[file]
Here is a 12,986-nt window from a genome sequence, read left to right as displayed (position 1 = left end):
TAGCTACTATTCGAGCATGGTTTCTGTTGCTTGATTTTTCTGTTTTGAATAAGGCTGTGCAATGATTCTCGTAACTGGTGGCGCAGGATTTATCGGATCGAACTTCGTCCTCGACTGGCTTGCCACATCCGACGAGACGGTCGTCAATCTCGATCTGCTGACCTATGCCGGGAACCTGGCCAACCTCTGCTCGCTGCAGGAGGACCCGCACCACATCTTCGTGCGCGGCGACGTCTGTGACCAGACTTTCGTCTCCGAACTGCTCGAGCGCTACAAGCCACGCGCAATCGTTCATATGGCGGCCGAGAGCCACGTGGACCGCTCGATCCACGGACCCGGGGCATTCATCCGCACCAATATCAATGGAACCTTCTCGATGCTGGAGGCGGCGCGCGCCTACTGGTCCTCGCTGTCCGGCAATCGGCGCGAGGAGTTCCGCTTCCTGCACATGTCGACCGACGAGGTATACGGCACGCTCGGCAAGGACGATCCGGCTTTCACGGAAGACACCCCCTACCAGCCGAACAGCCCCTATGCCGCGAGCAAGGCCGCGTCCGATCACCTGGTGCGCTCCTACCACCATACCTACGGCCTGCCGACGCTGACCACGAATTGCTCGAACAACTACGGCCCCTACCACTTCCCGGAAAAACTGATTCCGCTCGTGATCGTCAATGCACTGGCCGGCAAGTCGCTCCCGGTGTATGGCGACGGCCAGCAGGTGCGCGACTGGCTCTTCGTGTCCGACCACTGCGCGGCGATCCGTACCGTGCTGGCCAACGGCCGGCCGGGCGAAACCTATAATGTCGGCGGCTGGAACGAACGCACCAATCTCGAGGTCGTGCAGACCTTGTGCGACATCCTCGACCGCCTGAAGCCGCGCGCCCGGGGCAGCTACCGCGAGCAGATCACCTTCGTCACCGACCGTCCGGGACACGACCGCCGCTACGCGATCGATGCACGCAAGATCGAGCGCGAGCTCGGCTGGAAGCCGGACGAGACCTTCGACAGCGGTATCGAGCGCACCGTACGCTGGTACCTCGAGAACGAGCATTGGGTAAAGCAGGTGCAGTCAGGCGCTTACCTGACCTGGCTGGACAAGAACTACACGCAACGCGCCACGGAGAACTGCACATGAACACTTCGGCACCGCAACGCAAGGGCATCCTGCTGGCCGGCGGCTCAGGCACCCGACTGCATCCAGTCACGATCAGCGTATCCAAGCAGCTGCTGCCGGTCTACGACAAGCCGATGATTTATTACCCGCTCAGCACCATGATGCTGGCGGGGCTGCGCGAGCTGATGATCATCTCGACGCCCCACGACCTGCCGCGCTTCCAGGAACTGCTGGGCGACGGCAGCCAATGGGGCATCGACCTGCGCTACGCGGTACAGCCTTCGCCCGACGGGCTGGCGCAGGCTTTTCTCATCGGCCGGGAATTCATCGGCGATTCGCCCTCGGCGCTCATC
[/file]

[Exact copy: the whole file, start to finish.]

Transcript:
Here is a 12,986-nt window from a genome sequence, read left to right as displayed (position 1 = left end):
TAGCTACTATTCGAGCATGGTTTCTGTTGCTTGATTTTTCTGTTTTGAATAAGGCTGTGCAATGATTCTCGTAACTGGTGGCGCAGGATTTATCGGATCGAACTTCGTCCTCGACTGGCTTGCCACATCCGACGAGACGGTCGTCAATCTCGATCTGCTGACCTATGCCGGGAACCTGGCCAACCTCTGCTCGCTGCAGGAGGACCCGCACCACATCTTCGTGCGCGGCGACGTCTGTGACCAGACTTTCGTCTCCGAACTGCTCGAGCGCTACAAGCCACGCGCAATCGTTCATATGGCGGCCGAGAGCCACGTGGACCGCTCGATCCACGGACCCGGGGCATTCATCCGCACCAATATCAATGGAACCTTCTCGATGCTGGAGGCGGCGCGCGCCTACTGGTCCTCGCTGTCCGGCAATCGGCGCGAGGAGTTCCGCTTCCTGCACATGTCGACCGACGAGGTATACGGCACGCTCGGCAAGGACGATCCGGCTTTCACGGAAGACACCCCCTACCAGCCGAACAGCCCCTATGCCGCGAGCAAGGCCGCGTCCGATCACCTGGTGCGCTCCTACCACCATACCTACGGCCTGCCGACGCTGACCACGAATTGCTCGAACAACTACGGCCCCTACCACTTCCCGGAAAAACTGATTCCGCTCGTGATCGTCAATGCACTGGCCGGCAAGTCGCTCCCGGTGTATGGCGACGGCCAGCAGGTGCGCGACTGGCTCTTCGTGTCCGACCACTGCGCGGCGATCCGTACCGTGCTGGCCAACGGCCGGCCGGGCGAAACCTATAATGTCGGCGGCTGGAACGAACGCACCAATCTCGAGGTCGTGCAGACCTTGTGCGACATCCTCGACCGCCTGAAGCCGCGCGCCCGGGGCAGCTACCGCGAGCAGATCACCTTCGTCACCGACCGTCCGGGACACGACCGCCGCTACGCGATCGATGCACGCAAGATCGAGCGCGAGCTCGGCTGGAAGCCGGACGAGACCTTCGACAGCGGTATCGAGCGCACCGTACGCTGGTACCTCGAGAACGAGCATTGGGTAAAGCAGGTGCAGTCAGGCGCTTACCTGACCTGGCTGGACAAGAACTACACGCAACGCGCCACGGAGAACTGCACATGAACACTTCGGCACCGCAACGCAAGGGCATCCTGCTGGCCGGCGGCTCAGGCACCCGACTGCATCCAGTCACGATCAGCGTATCCAAGCAGCTGCTGCCGGTCTACGACAAGCCGATGATTTATTACCCGCTCAGCACCATGATGCTGGCGGGGCTGCGCGAGCTGATGATCATCTCGACGCCCCACGACCTGCCGCGCTTCCAGGAACTGCTGGGCGACGGCAGCCAATGGGGCATCGACCTGCGCTACGCGGTACAGCCTTCGCCCGACGGGCTGGCGCAGGCTTTTCTCATCGGCCGGGAATTCATCGGCGATTCGCCCTCGGCGCTCATC